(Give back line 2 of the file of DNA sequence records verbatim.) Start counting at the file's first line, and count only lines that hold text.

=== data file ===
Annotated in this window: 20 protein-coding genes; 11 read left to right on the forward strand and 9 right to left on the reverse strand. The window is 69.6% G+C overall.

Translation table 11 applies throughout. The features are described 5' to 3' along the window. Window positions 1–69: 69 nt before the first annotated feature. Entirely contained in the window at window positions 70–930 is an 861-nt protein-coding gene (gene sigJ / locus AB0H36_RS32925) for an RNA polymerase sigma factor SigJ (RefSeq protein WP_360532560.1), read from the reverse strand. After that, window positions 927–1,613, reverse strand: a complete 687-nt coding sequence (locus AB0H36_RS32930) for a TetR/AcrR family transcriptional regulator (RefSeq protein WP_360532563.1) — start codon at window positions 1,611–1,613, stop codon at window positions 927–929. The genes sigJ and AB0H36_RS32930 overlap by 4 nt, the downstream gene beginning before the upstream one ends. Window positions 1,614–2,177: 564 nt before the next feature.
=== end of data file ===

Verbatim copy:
Translation table 11 applies throughout. The features are described 5' to 3' along the window. Window positions 1–69: 69 nt before the first annotated feature. Entirely contained in the window at window positions 70–930 is an 861-nt protein-coding gene (gene sigJ / locus AB0H36_RS32925) for an RNA polymerase sigma factor SigJ (RefSeq protein WP_360532560.1), read from the reverse strand. After that, window positions 927–1,613, reverse strand: a complete 687-nt coding sequence (locus AB0H36_RS32930) for a TetR/AcrR family transcriptional regulator (RefSeq protein WP_360532563.1) — start codon at window positions 1,611–1,613, stop codon at window positions 927–929. The genes sigJ and AB0H36_RS32930 overlap by 4 nt, the downstream gene beginning before the upstream one ends. Window positions 1,614–2,177: 564 nt before the next feature.